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Oldest fossil footprints on Earth discovered in China

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The 550-million-year-old tracks measure only a few millimetres in width, and consist of two rows of imprints arranged in what the researchers describe as a "poorly organised series or repeated groups", which could be due to variations in gait, pace, or interactions with the surface of what was once an ancient riverbed.

The oldest footprints left by an animal have been recently uncovered in southern China.

"The characteristics of the trackways indicate that they were produced by bilaterian animals with paired appendages that raised the animal body above the water-sediment interface".

For comparison, non-bilateral animals include sponges, corals, jellyfish, and anemones.

A group of animal footprint fossils thought to be more than 541 million years old has been found in central China's Hubei Province, the US-based scientific journal Science Advances said on Wednesday.

Life during the Ediacaran was characterized by algae, lichens, giant protozoans, worms, and various bacteria, but there's still a lot that paleontologists don't know about it.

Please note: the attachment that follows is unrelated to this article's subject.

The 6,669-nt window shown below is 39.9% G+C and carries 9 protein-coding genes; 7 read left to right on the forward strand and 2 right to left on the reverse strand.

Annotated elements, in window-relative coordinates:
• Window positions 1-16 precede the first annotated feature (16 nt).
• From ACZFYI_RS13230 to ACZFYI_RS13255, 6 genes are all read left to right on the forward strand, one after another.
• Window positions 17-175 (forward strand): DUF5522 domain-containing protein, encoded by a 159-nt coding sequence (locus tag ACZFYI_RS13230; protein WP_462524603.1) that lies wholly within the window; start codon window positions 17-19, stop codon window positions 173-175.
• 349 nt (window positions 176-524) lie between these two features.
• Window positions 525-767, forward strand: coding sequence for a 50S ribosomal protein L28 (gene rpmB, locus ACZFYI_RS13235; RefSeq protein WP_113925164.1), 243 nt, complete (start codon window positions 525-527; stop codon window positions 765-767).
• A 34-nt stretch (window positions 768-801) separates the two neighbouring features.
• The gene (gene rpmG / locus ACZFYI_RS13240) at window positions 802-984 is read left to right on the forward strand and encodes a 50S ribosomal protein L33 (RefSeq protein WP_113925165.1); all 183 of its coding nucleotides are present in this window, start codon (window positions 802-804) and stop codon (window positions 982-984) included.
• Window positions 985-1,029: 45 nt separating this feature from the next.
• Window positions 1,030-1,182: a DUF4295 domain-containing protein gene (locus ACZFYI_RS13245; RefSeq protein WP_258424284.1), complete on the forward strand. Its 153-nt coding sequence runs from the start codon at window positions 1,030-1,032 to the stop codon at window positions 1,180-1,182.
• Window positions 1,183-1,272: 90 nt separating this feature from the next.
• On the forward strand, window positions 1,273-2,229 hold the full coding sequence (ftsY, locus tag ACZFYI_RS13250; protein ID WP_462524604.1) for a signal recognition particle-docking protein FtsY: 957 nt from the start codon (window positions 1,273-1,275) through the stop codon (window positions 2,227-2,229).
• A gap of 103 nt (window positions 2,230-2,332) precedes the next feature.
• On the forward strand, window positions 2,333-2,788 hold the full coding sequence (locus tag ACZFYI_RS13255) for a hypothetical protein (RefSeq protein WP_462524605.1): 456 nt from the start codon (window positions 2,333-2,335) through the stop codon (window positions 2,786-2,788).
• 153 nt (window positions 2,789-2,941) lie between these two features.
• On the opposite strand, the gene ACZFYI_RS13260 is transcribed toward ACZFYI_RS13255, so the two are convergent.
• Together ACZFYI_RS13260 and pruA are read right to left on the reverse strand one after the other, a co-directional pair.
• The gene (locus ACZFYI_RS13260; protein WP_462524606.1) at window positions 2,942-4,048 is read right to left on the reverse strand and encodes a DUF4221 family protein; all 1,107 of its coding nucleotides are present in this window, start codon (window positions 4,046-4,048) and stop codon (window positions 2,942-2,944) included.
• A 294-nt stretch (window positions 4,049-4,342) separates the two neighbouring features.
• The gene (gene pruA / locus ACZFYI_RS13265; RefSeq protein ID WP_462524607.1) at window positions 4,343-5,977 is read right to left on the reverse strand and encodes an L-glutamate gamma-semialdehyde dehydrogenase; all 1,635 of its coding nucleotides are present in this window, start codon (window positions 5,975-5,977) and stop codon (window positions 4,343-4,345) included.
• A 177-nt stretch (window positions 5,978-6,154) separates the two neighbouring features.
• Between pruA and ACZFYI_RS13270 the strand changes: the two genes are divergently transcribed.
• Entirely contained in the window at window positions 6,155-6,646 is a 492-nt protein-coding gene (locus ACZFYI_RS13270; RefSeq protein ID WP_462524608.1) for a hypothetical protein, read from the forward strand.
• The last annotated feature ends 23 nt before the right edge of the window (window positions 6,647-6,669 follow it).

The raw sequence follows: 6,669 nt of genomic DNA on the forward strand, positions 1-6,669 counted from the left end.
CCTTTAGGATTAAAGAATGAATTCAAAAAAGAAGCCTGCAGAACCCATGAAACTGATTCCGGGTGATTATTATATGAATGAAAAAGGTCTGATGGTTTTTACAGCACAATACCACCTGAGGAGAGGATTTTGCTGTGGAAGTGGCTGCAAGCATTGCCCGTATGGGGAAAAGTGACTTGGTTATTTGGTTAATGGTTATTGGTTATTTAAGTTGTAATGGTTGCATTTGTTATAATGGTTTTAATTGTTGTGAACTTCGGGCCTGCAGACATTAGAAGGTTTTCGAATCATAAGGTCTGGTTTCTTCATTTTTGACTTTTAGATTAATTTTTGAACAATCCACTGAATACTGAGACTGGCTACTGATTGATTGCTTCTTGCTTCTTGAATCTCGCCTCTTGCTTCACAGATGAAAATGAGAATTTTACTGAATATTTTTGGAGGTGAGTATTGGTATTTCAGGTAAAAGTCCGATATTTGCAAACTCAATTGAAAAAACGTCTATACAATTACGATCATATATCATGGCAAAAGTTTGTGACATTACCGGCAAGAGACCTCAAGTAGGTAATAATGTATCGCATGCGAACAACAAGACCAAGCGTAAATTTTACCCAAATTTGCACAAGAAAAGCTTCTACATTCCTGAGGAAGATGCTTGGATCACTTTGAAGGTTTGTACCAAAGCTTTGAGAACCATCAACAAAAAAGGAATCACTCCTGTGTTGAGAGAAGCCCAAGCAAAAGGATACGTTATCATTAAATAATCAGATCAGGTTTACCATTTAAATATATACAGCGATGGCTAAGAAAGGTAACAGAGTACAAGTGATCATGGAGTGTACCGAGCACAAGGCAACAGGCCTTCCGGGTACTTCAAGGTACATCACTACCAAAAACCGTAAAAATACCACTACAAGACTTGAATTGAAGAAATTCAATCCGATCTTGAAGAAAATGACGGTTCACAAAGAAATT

The authors can't tell exactly what kind of animal made the tracks, but they can narrow it down to something with pairs of matching legs.

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Until the current discovery, however, no fossil record of animal appendages had been found in that period.

Still, this discovery means that paleontologists will have to revise their vision of how life developed in Earth's primordial oceans.

The tracks are actually older than any fossil of a creature with legs, so scientists are puzzled by what created the footprints.

The team from the Nanjing Institute of Geology and Palaeontology of the Chinese Academy of Sciences and Virginia Tech in the U.S. discovered two rows of imprints that are arranged in a series or repeated groups in irregular trackways and burrows.

The members of the research team can't figure out whether the animal has two or more legs but they assume that the footprints may belong to a bilaterian- animals characterized by having paired legs.

"Ediacaran trace fossils provide key paleontological evidence for the evolution of early animals and their behaviors", researchers write in their study. Among other things, it is also worth noting the trackways appear connected to the burrows, something that indicated the animals probably dug into the sediments in order to consume food or oxygen.

"Arthropods and annelids, or their ancestors, are possibilities". It is possible that such remains were never preserved.

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